A BRIEF HISTORY OF PREVAILING CHILD SUPPORT DOCTRINE
By Roger Gay, Independent Research Consultant
CHILD SUPPORT POLICY AND THE WELFARE OF WOMEN AND CHILDREN
In the 1980s, there was a public perception that, to a great extent,
poverty in the United States had been created by the high divorce rate.
This incredible but persistent view, which sprang from what has become
known as the political "feminization of poverty" has been discredited
(Abraham, 1989), but has not been liberated from the frame of government
policy. Major welfare reforms of the 80s moved into the realm of private
marital contracts with child support policy that assumes father no
longer has contact with his children. Increases in private support
levels resulting from federally mandated, presumptive state child
support formulas have benefited upper and middle income mothers.
In the 1980s, poverty reached a cross-section of American families
regardless of marital status. The chief causes were a decline in wages,
especially for young workers, declining effectiveness of government
poverty programs, and changes in the job market (Johnson, et al., 1991).
The U.S. Bureau of the Census (Current Population Reports), reported
that the nations poverty rate was 14 percent in 1985. In that same year,
905,000 women with valid support orders, about 0.4 percent of the
population, were living below the poverty line (Solomon, 1989).
Including children, the poverty rate associated with valid support
orders was approximately 1 percent.
In 1985, 7.8 million women were eligible for private child support. Of
those, 23 percent were living below the poverty threshold. The 905,000
women with valid support orders living below the poverty threshold
represent 11.6 percent of the number of women eligible; only about half
those that were living below the poverty threshold. This pre-reform
figure is remarkable given the higher rate of divorce among the 20% of
American families with the lowest income and the financial havoc that
results from divorce.
The most prevalent reported cause of non-payment of court ordered child
support is unemployment (Young, 1975; Chambers, 1979; Wallerstein &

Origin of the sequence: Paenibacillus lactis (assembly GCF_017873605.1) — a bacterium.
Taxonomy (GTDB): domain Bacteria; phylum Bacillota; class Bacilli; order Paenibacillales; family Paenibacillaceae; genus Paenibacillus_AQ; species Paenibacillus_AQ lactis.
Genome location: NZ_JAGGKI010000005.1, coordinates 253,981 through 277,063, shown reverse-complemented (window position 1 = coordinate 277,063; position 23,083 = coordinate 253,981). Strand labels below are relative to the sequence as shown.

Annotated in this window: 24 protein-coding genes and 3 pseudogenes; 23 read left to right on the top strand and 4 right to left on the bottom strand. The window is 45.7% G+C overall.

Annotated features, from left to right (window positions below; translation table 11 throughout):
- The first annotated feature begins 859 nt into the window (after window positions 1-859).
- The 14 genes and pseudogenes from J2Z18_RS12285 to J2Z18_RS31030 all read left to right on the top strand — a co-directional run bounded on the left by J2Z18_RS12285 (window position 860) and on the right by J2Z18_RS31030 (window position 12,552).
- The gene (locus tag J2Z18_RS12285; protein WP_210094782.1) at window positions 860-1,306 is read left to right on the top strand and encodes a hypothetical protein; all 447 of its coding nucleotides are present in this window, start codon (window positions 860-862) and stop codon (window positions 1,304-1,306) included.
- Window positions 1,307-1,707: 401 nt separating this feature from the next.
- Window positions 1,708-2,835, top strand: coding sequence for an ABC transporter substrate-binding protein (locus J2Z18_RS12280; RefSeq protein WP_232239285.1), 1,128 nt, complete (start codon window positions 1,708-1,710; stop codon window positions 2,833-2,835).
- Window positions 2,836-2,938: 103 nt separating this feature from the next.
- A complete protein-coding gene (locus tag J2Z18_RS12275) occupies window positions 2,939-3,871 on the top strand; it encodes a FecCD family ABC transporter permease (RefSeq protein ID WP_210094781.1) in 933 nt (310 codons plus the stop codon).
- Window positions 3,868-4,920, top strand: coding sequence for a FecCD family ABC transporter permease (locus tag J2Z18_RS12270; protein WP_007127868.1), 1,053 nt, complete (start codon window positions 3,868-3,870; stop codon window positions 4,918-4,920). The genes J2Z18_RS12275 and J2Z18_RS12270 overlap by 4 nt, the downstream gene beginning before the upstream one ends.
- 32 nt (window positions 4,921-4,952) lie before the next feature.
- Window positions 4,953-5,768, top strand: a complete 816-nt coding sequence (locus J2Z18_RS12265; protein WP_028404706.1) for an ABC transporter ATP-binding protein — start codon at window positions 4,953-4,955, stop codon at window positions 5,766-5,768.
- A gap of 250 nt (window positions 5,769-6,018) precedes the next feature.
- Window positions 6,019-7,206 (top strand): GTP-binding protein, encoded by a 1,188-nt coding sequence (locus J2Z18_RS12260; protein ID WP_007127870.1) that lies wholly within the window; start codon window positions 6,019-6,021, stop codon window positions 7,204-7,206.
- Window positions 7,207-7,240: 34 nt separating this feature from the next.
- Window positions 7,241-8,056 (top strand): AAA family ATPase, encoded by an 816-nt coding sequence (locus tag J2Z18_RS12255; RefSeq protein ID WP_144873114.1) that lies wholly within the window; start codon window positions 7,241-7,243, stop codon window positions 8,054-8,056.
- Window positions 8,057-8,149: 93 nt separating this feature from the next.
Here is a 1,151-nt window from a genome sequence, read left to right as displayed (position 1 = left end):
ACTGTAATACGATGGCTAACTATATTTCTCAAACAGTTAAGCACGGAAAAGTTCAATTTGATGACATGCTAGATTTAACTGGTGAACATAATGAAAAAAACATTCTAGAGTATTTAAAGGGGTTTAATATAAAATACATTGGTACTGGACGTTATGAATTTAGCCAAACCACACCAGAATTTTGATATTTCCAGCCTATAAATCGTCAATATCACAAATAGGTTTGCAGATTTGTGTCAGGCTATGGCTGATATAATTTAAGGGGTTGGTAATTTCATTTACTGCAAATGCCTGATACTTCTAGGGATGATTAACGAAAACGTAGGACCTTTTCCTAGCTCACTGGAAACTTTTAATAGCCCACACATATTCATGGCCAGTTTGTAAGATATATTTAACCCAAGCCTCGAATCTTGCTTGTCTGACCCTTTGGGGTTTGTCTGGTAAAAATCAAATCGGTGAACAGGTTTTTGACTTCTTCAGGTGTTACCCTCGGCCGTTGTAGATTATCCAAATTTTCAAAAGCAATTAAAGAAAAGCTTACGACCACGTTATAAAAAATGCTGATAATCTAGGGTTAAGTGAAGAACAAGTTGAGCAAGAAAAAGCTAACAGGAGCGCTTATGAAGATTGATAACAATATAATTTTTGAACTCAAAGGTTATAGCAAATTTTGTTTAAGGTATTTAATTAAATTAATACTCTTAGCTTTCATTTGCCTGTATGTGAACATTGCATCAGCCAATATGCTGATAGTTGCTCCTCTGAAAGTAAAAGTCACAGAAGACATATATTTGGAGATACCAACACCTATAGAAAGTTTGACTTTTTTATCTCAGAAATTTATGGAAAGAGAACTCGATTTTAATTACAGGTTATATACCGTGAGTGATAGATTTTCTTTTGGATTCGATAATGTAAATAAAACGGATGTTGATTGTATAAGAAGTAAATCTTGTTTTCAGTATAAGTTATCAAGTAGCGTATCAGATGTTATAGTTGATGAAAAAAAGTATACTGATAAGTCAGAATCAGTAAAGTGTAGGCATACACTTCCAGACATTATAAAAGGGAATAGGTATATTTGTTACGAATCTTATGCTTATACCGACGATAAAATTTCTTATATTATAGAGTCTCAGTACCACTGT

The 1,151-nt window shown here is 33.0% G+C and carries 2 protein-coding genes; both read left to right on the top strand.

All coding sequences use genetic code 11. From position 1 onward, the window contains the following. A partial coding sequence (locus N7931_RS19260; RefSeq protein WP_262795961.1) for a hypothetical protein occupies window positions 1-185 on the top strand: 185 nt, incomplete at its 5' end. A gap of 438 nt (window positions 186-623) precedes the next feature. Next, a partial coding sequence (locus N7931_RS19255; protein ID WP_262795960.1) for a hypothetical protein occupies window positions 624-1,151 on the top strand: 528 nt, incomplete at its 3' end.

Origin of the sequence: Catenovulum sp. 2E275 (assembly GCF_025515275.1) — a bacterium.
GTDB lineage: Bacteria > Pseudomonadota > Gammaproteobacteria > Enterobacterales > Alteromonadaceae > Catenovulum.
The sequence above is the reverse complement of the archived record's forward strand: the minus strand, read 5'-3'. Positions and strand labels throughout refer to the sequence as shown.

Huntington, 1983; Pearson & Thoennes, 1986; Sonenstein & Calhoun, 1988;
Braver, et al., 1988). Braver, Fitzpatrick, and Bay showed that between
80 and 100 percent of due child support was paid voluntarily by divorced
fathers who are fully employed.
Envisioned to reduce spending, the Child Support Enforcement Program
suffered a net loss to the taxpayer of at least $186 million in FY 1990.
The program has lost money for at least two consecutive years. The
federal program deficit was at least $526 million (OCSE, 1990). Support
enforcement administration (extending all the way to the local district
attorney's office and officials of family or domestic relations courts)
has benefited from federal tax transfers under the IV-D program (OCSE,
1990). In 1990, Dick Darman, Director of the Office of Management and
Budget, reported to Congress that there had been similar accounting
problems in both the AFDC and Foster Care (FC) programs (referring to
Single female headed households have a poverty rate more than twice that
of the general population. Between 1960 and 1988, the number of births
to unwed mothers doubled. In the mid-80s, Garfinkel and McLanahan
reported that; "National data on child support awards indicate that only
about 60 percent of the children who live with their mothers and are
potentially eligible for child support receive an award at all." In
addition, they pointed out that; "most noncustodial parents of AFDC [Aid
to Families with Dependent Children] children do not earn enough to pay
as much child support as their children are already receiving in AFDC
benefits. ... even the best imaginable program would still leave a large
proportion of the AFDC caseload poor and dependent on government." If
enforcement measures do not improve collections, Additional government
costs for experimental programs will run into billions of dollars.
(Garfinkel and McLanahan, 1986)
"Congress does not have general authority to pass or enact laws dealing
with family law issues, unless there is a connection or 'nexus' between
such legislation and one of the areas in which it is authorized to act."
(Solomon, 1989) In 1974, Senator Russell Long perceived a connection
between "fathers who abandon their children" and a growth in AFDC
spending. This led to the original federal child support and paternity
legislation enacted in January 1975, as Title IV, Part D of the Social
Security Act. Child support enforcement services are required for
families receiving assistance under AFDC, FC, and Medicaid programs.
Emphasis shifted in the 80s. Assistance in the establishment of
paternity, a prime motivation in 1974, was absent from The Child Support
Enforcement Amendments of 1984. A token commitment appeared in the